The Rapidian

So this is Grand Rapids: Summertime

Join me as I explore the newness of Grand Rapids’ summer.
Swing dancing in Rosa Parks Circle

Swing dancing in Rosa Parks Circle /Katie Caralis

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When I was planning this article I thought I’d explore and try to experience Grand Rapids’ summer. “They’ll have forgotten all these great places in town,” I thought. “They’ll love the reminder!”

I figured I’d write inspired lines about the beauty of the Meijer Gardens butterfly exhibit.  I’d play it off as though I went for a peaceful stroll instead of as a frazzled volunteer with a gaggle of small children who preferred running to walking.

I figured I’d write about a relaxing trip to the beach on the first nice weekend of the season ignoring the hour and a half I sat in traffic because everyone else in Grand Rapids had the same idea.

I figured I’d write enthusiastically about swing dancing in Rosa Parks Circle, leaving out the fact that despite my intentions to do so in the future, I didn’t actually dance, but spent some serious time fascinated by people watching.

And while I did in fact enjoy all of these events, I found myself wanting to write about something else. Grand Rapids summer seemed to be more than making sure I made it to the zoo and a Whitecaps’ game.

Last month, I attended my first TEDx conference and while listening with excited attention to Bill Sabram talk, I jotted down a series of questions he asked. Sabram was actually discussing the impact of board games on child development, but I of course took the questions as a reflection on the greater meaning of my life.

“Did you fail?”

“Why did you fail?”

“Do you want to play again?”

And since I also tend to assume all rhetorical questions are directly intended for me, I stopped and thought, “Do I? Do I want to play again?”

Maybe it was the 700 other people in the room, but I snapped out of my self-absorption fairly quickly as I started thinking about Grand Rapids as a whole.

I’ve lived here about 10 months now and again and again, Grand Rapids strikes me as a place that has said emphatically, “Yes, we want to play again.”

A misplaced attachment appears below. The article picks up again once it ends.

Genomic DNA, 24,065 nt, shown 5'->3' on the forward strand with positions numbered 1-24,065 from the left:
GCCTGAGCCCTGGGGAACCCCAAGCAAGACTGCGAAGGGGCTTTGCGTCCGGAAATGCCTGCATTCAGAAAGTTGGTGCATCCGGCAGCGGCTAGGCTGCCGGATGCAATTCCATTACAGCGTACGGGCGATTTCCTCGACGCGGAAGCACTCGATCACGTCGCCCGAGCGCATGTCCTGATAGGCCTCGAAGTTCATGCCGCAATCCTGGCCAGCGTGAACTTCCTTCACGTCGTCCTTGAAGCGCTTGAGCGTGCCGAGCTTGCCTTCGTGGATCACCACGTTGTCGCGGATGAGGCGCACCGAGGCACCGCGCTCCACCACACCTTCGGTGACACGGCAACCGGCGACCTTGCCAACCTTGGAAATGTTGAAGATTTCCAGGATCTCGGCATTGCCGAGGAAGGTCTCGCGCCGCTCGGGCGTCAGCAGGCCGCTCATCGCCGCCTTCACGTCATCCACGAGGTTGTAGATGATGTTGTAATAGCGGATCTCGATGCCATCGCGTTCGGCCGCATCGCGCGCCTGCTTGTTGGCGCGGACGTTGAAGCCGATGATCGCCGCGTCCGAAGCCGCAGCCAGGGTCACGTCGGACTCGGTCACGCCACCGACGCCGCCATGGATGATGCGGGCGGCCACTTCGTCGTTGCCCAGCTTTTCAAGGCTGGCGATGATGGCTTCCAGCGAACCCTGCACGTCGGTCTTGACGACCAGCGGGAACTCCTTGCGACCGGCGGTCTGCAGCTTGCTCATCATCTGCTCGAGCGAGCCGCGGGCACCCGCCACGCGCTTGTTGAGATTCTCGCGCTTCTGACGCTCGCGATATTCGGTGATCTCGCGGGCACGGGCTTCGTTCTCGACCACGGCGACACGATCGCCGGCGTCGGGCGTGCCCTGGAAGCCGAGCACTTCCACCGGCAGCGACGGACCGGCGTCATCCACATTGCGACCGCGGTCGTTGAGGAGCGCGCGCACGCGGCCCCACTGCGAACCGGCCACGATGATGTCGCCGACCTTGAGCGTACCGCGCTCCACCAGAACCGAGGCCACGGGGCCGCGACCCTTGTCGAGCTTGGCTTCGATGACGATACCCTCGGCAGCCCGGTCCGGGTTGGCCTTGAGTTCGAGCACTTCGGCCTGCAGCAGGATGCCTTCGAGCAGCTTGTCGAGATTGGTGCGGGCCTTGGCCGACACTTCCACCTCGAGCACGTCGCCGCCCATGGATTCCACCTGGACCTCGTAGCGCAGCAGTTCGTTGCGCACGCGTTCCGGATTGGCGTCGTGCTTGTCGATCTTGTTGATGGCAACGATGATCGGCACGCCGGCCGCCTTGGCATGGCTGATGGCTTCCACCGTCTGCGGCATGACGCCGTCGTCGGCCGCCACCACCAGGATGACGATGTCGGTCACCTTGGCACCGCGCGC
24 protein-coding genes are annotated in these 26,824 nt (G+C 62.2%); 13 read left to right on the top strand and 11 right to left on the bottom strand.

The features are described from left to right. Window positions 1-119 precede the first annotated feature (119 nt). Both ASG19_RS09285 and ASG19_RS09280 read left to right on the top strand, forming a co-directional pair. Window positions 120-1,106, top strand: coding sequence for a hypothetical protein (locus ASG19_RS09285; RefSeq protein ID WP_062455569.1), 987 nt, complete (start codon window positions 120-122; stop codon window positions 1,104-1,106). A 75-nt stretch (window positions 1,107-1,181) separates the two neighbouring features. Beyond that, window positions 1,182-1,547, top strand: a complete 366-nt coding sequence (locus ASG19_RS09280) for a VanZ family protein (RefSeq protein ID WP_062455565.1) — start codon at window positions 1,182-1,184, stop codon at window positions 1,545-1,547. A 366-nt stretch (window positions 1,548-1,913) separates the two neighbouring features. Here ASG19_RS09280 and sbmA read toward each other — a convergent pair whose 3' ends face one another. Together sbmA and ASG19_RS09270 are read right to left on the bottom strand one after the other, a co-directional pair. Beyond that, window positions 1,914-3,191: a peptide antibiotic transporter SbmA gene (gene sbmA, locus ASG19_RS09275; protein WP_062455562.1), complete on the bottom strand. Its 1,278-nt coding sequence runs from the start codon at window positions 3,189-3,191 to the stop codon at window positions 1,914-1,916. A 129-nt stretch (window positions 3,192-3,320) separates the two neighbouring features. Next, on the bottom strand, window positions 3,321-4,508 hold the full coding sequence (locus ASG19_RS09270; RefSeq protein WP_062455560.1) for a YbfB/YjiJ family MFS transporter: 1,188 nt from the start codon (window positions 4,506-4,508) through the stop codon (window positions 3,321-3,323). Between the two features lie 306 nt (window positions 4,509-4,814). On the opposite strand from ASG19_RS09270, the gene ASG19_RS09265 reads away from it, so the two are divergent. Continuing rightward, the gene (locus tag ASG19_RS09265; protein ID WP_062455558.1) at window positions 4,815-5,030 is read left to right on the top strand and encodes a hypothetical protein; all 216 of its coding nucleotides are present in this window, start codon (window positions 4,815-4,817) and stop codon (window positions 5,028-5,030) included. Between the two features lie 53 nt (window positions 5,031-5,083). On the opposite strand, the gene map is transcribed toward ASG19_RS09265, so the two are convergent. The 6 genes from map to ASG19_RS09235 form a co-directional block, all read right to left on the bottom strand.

Yes, we want open more local restaurants and eco-friendly shops! Yes, we want to create collaborations to tackle our city’s biggest problems! Yes, we want the country to know where we are on a map!

In its second year, TEDx, a conference dedicated to “ideas worth spreading,” is just one example of people creating something new in Grand Rapids.

It seems that everywhere I turn people are starting a new project or building a new movement. They’re working to make Grand Rapids a better place.

A few of my favorites so far this summer have been the new Fulton Street Farmers Market which appears to have doubled in size since I moved to town and the creation of MartiniMoth, modeled after my favorite storytelling series. For every new event or project I find, there seems to be three I’ve missed.  

Of course, I can’t just keep telling you how special you are. After almost a year of living here, you may start to question my lack of cynicism.

So sure, it’s all a little messy. It’s a little disjointed still. Grand Rapids is an old town, but it’s being infused with a newness that is both exciting and confusing.

But in that there is a refreshing admittance that while we don’t know all the answers, we’re going to try anyway.

So, “Yes, I want to play again.”

And in fact, I’ve already started. Thank you Grand Rapids for appreciating that it may be a little messy.

 

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